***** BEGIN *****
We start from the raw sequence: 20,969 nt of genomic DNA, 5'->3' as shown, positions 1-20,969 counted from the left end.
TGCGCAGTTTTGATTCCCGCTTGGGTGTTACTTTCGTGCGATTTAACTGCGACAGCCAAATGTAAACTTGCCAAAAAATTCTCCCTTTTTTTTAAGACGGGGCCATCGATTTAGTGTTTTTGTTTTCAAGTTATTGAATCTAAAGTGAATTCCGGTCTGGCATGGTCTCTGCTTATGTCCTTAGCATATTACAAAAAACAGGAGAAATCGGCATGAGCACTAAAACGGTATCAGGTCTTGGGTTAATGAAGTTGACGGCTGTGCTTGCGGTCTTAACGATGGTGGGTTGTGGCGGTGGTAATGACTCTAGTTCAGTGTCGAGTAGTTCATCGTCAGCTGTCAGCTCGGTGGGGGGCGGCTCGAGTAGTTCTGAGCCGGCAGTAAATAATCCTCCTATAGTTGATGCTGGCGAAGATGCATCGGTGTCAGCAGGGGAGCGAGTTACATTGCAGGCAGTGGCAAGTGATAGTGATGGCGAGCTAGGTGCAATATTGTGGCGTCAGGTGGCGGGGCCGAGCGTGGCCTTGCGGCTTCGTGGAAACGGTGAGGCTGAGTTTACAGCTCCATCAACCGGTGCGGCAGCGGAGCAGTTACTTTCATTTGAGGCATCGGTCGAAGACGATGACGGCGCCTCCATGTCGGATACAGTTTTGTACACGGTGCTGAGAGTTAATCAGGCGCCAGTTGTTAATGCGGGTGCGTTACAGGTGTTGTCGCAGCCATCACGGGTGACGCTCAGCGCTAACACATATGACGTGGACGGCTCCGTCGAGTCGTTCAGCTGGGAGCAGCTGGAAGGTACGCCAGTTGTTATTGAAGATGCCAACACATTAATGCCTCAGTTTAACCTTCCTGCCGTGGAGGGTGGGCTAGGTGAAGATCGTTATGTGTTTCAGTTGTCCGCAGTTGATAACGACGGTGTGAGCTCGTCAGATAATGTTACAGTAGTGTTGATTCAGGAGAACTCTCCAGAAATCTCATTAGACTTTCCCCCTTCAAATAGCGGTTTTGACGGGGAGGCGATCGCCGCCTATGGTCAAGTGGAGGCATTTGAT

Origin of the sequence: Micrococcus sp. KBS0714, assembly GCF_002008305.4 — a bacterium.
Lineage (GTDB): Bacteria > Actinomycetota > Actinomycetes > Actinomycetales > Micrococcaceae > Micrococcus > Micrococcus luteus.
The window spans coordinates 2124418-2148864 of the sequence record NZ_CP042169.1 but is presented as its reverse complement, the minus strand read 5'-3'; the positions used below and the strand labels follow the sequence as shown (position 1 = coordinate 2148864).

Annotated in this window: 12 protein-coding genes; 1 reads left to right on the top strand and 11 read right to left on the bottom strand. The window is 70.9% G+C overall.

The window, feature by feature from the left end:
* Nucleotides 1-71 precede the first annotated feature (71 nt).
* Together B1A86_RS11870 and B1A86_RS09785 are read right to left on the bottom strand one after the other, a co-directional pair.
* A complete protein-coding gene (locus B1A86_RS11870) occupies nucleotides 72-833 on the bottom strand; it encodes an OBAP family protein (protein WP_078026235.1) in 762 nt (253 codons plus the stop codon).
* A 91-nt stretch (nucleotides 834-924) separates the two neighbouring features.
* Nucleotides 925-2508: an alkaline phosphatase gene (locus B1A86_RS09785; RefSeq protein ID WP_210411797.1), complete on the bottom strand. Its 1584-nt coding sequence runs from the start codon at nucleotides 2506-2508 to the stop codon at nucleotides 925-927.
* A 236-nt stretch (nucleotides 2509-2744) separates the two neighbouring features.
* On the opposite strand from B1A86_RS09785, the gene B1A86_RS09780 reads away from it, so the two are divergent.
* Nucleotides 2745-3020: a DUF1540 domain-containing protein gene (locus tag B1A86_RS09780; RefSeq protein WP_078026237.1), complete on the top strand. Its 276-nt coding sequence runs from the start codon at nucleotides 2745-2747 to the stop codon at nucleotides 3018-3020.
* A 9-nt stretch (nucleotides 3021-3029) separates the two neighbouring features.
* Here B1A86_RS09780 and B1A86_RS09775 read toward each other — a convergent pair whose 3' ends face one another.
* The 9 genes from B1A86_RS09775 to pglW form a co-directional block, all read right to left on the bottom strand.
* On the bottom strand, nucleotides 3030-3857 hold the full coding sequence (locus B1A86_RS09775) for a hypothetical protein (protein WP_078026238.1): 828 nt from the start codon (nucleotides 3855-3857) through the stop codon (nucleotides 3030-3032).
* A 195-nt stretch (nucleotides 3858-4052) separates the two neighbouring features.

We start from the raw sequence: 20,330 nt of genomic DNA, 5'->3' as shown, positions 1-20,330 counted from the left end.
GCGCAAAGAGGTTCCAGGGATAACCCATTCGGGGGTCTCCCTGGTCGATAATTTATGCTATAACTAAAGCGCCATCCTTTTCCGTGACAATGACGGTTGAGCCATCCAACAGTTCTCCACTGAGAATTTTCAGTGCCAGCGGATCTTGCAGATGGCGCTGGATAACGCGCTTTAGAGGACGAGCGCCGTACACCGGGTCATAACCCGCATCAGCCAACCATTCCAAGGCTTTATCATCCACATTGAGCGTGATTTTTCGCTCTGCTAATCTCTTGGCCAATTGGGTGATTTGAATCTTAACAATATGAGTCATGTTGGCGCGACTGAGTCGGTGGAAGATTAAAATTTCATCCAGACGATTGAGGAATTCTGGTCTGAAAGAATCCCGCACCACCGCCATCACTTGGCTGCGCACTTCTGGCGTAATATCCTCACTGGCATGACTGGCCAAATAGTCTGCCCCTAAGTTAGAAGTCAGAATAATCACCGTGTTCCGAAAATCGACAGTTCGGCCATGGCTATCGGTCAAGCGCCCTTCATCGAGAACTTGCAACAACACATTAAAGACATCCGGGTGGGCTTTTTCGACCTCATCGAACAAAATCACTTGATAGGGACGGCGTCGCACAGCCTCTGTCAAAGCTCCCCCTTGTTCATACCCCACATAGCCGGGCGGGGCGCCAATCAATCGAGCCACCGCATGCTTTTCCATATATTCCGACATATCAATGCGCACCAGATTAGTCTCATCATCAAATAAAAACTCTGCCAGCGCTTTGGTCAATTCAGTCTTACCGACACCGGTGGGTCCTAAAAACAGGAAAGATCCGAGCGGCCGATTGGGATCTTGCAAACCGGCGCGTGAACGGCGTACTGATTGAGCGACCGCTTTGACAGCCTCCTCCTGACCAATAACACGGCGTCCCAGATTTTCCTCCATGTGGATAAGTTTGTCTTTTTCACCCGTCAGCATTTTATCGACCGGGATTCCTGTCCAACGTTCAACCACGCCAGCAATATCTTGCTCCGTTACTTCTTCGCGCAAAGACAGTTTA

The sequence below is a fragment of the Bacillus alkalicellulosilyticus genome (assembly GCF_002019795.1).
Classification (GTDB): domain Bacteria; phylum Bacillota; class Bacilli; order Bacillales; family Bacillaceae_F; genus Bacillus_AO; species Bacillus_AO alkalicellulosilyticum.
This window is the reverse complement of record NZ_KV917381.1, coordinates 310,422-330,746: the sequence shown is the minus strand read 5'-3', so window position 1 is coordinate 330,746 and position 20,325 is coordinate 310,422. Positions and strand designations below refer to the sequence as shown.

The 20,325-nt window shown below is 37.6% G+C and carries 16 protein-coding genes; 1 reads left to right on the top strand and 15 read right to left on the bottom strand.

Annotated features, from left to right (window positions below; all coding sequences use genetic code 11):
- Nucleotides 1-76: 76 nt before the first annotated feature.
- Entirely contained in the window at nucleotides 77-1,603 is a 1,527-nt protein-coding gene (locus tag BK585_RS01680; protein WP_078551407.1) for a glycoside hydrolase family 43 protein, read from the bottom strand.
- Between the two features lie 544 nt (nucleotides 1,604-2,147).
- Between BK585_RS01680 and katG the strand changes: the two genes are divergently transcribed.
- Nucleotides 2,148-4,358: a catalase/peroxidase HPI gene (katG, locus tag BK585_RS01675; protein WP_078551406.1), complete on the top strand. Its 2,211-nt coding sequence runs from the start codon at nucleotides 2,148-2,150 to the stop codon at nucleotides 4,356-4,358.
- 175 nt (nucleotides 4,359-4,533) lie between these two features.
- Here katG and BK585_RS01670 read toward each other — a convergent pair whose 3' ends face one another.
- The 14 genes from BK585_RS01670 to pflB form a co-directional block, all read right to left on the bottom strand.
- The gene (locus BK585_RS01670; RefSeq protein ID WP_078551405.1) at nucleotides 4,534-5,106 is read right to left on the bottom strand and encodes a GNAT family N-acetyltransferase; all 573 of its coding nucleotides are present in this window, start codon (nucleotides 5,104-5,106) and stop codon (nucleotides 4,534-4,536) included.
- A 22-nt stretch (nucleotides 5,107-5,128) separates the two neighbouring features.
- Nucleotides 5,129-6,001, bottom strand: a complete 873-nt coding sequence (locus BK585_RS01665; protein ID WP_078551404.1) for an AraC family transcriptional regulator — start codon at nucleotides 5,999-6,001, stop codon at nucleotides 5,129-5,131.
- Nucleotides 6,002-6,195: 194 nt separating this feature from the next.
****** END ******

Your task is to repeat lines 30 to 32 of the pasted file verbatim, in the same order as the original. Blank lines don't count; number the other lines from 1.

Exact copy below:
- Between the two features lie 544 nt (nucleotides 1,604-2,147).
- Between BK585_RS01680 and katG the strand changes: the two genes are divergently transcribed.
- Nucleotides 2,148-4,358: a catalase/peroxidase HPI gene (katG, locus tag BK585_RS01675; protein WP_078551406.1), complete on the top strand. Its 2,211-nt coding sequence runs from the start codon at nucleotides 2,148-2,150 to the stop codon at nucleotides 4,356-4,358.